Species speed up adaptation to beat effects of warmer oceans
Some fish species are adapting to survive environmental changes without significant genetic evolution, according to research from the University of East Anglia and Dalhousie University, Canada.
For space station astronauts, spinal muscles shrink after months in space
While astronauts on long space missions do not experience a change in spinal disc height, the muscles supporting the spine weaken, find researchers at University of California San Diego School of Medicine.
Researchers use CRISPR to accelerate search for HIV cure
Researchers at UC San Francisco and the academically affiliated Gladstone Institutes have used a newly developed gene-editing system to find gene mutations that make human immune cells resistant to HIV infection.
Unavoidable tools for handling mathematical models: Bessel and Mittag-Leffler functions
This book analyzes applied analysis through the study of enumerable families of different classes of special functions.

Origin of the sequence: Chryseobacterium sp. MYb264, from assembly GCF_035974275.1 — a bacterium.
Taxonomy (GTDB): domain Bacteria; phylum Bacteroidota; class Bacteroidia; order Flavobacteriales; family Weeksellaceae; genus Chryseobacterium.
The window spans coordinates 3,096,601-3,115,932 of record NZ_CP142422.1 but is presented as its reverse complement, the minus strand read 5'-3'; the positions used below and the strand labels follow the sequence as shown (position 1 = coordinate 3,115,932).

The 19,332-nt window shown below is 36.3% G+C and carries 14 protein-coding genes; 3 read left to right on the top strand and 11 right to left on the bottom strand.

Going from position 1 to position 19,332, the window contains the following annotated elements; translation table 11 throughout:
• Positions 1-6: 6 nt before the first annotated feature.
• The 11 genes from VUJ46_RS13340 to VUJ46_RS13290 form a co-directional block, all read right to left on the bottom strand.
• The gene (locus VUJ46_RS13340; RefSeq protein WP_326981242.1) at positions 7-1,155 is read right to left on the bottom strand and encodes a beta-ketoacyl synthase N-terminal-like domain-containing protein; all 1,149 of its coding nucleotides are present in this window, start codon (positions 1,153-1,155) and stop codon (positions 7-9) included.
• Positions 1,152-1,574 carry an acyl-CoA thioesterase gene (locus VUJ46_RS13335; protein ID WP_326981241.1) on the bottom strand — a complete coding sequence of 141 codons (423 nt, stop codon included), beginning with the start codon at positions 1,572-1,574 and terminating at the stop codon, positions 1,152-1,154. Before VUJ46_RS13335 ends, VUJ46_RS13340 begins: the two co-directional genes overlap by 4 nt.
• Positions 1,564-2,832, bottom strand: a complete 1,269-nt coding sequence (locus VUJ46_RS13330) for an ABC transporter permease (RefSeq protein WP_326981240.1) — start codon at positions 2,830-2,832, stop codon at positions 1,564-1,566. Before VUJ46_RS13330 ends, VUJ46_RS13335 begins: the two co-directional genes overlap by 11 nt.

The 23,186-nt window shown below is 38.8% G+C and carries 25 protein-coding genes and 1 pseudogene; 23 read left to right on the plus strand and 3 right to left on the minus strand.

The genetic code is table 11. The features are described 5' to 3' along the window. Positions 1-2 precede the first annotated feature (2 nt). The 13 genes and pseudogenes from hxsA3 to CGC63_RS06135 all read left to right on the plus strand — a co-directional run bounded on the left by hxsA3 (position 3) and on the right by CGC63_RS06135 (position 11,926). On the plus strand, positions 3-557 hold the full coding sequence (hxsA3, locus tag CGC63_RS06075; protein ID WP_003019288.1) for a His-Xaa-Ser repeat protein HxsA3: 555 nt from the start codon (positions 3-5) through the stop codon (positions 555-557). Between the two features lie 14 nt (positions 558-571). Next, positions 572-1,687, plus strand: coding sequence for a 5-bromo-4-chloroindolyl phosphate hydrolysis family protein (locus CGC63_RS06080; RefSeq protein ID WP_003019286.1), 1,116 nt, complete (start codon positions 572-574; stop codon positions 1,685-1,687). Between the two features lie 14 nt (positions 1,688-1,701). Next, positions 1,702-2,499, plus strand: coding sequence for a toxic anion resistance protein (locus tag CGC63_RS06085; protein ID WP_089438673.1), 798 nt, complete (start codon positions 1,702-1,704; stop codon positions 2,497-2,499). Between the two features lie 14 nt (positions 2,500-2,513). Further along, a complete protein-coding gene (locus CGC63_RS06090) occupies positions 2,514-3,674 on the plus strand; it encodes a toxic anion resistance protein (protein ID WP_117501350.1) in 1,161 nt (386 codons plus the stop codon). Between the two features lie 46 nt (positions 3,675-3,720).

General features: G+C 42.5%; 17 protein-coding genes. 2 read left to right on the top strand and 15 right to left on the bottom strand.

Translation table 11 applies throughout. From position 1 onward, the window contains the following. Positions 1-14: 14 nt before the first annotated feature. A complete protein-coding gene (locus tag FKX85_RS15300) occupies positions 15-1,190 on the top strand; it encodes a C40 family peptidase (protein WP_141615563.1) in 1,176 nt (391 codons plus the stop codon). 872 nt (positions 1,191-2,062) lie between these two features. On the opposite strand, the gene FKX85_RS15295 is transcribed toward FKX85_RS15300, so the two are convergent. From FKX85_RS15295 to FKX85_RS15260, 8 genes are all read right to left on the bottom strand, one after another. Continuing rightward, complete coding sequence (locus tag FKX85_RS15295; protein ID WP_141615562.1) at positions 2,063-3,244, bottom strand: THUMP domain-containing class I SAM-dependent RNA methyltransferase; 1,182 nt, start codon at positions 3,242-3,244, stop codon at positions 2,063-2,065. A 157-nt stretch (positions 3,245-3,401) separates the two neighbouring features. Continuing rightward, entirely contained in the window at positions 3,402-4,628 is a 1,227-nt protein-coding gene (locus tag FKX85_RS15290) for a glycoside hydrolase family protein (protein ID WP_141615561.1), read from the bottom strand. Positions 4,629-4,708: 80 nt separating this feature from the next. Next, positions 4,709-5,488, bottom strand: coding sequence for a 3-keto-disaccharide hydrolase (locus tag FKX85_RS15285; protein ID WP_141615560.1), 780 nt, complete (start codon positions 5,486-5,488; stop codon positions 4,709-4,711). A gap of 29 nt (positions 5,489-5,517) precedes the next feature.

IU research finds link between molecular mechanisms in prostate cancer and Ewing's sarcoma
Medical researchers at Indiana University have found evidence for a link between prostate cancer, which affects millions of men age 50 and older, and Ewing's sarcoma, a rare form of cancer that affects children and young adults.
Distinction for Frankfurt physicist
Professor Maria Roser Valenti has been elected as a fellow of the American Physical Society (APS) in the 'Division of Computational Physics.' She was awarded this high distinction for her contribution to the microscopic understanding of electronically strongly correlated materials, which include high-temperature superconductors.
Six ORNL researchers elected fellows of the American Physical Society
Six researchers from the Department of Energy's Oak Ridge National Laboratory have been elected fellows of the American Physical Society.
The gene of autumn colors
Researchers have found Mendel's Stay-Green gene encodes an enzyme that extracts magnesium from chlorophyll, adding clarity to understanding how the pigment degrades.
MRI shows brain disruption in children with PTSD
Children with post-traumatic stress disorder (PTSD) experience disruptions in the structure of the neural networks inside their brains, according to new research.
Making silicon-germanium core fibers a reality
When the glass in the core of an optical fiber is replaced with a mixture of silicon and germanium and 'baked' at high temperature using a laser, the result is a single crystal fiber that has potential far beyond the transmission of light.